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Over a Barrel (2019)

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OverABarrel.2019.1920x1080.mp4 32m43s 1920x1080 AVC AAC


The 32-minute long documentary distills what Krause has been saying for years – that foreign-funded groups have been trying to landlock Canadian oil. It’s a message that she presented at the Saskatchewan Oil and Gas Show in Weyburn in June. Krause basically followed the money.

“There’s a global movement to go off fossil fuels. Even the oil industry is onboard,” Krause notes in the video. “But not in the United States.”

The video cuts from N. Murray Edwards of CNRL speaking about climate change and protecting jobs, to a news broadcast about the grown of Permian Basin in West Texas.

“Here in Canada, we can’t build pipelines. We can’t even build a natural gas pipeline to help China get off coal,” Krause says. “Without pipelines, Canada can only sell oil and natural gas to the United States. So the U.S. has a monopoly on Canada, and no incentive to pay world prices. Last fall, it got so bad, that Canadian oil producers were losing $50 on every barrel of oil.”

“Building pipelines is about breaking the American monopoly that has Canada over a barrel,” she said, as the video’s title is shown.

The reason pipelines are now in the news is the “Tar Sands Campaign,” Krause says, noting she stumbled across it in June 2010 when she was looking into the “fish farm fuss,” as she put it.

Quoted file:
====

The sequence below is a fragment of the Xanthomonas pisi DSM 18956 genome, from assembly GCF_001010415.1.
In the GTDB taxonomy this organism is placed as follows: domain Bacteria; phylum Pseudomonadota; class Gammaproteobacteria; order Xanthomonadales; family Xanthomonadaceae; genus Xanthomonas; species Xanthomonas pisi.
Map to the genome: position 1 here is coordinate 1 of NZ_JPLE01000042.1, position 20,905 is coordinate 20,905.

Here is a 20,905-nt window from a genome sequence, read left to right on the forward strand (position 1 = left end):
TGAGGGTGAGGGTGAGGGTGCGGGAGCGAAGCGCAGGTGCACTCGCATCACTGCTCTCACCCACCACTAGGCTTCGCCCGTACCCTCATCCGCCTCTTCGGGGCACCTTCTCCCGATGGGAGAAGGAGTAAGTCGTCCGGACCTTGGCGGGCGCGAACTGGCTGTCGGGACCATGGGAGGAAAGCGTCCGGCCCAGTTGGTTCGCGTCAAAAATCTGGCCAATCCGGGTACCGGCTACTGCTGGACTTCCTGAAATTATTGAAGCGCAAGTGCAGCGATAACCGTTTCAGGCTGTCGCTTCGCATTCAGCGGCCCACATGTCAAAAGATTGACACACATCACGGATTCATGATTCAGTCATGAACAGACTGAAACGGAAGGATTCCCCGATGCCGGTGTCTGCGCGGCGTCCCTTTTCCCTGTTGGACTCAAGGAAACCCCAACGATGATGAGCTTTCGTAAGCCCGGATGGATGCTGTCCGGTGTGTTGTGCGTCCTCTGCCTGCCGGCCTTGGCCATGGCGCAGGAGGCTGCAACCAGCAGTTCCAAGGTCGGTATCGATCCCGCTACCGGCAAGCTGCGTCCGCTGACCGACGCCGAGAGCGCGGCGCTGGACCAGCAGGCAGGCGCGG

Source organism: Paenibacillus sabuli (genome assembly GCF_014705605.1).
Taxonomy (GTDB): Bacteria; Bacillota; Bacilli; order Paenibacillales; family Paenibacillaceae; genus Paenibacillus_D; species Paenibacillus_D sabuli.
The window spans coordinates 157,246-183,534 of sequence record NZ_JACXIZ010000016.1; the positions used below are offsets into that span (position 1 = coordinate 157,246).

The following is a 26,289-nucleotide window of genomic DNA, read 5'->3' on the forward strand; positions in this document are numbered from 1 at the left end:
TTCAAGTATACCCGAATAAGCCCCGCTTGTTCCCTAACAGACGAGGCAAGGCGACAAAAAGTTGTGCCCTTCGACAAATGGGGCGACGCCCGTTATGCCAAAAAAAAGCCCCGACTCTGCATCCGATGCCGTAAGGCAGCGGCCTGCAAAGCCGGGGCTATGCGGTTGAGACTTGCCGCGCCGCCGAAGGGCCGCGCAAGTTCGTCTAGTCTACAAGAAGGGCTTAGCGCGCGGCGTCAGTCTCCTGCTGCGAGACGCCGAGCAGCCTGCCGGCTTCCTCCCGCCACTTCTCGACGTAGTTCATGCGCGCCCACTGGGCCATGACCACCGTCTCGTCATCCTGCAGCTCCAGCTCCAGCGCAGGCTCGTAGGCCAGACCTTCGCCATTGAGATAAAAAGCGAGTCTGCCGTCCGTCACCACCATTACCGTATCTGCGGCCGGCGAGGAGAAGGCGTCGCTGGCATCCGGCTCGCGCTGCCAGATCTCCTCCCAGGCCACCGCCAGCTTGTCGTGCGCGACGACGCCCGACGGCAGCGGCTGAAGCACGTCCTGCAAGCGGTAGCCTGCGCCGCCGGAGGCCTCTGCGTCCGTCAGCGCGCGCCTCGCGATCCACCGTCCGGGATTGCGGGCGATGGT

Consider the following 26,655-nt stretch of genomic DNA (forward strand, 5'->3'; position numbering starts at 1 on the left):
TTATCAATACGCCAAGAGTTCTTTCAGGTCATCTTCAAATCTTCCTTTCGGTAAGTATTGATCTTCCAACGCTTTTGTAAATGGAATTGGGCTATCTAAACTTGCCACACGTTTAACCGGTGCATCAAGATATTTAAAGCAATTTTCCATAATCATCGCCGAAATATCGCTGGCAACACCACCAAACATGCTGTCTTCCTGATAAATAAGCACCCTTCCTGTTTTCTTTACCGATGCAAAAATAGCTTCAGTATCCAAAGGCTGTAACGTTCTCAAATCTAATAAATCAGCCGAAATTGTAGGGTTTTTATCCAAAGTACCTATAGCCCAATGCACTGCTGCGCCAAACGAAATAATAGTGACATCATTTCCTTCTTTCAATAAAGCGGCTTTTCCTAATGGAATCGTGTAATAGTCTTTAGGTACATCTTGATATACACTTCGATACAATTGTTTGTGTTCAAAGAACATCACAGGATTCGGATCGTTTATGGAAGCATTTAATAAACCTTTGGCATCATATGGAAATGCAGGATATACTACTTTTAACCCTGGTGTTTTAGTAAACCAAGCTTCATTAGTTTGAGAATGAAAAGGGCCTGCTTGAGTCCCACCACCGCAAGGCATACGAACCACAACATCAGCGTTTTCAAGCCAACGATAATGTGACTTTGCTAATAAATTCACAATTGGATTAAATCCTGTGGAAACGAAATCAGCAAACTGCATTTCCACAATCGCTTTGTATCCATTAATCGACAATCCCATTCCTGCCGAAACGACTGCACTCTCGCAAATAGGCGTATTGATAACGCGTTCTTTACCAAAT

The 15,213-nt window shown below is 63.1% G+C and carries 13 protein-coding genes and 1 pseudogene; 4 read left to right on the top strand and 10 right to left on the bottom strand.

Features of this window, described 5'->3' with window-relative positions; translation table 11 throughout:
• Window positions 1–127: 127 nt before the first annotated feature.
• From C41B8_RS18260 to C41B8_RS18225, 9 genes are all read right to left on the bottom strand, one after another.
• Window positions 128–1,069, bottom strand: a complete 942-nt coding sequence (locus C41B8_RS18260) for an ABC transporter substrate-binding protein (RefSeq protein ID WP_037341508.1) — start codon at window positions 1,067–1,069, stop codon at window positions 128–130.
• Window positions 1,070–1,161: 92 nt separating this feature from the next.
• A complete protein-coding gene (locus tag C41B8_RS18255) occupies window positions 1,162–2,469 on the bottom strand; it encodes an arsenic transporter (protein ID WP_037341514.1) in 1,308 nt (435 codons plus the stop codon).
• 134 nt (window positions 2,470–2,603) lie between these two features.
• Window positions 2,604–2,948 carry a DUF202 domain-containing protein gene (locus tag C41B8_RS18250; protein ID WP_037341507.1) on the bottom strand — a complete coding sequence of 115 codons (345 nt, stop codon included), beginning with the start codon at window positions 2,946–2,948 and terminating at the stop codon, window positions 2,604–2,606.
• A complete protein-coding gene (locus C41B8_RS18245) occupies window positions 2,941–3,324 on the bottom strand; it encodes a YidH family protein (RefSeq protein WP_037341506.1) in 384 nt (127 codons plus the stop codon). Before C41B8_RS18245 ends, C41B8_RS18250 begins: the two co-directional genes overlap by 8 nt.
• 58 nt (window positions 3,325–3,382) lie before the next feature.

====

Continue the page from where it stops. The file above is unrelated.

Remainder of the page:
She traces links from opposition to fish farming to similar opposition to the oil sands.

The documentary includes several Indigenous people and their perspectives. Karen Ogen-Toews, CEO, First Nations LNG Alliance and former chief of the Wet’suwet’en First Nation is one. Ellis Ross, MLA for Skeena and former chief councillor, Haisla Nation is another. Ross spoke about giving his people a purpose in life through economic development through oil and gas. Wilson Brown, former chief councillor, Haida Nation, also contributed.

Krause speaks of how the net effect of this is the subsidization of energy in the U.S.

She explains how hundreds of millions of dollars were provided by American foundations to groups in Canada to oppose the export of Canadian oil and gas by tankers. She points out that the B.C. coast is targeted, but not Alaska, Oregon, or California, where you can see offshore drilling rigs from the beach.

Krause links Justin Trudeau confidant and former senior advisor Gerald Butts to the campaign, including a $297,000 severance package when he left the World Wildlife Fund, where he had been president and CEO.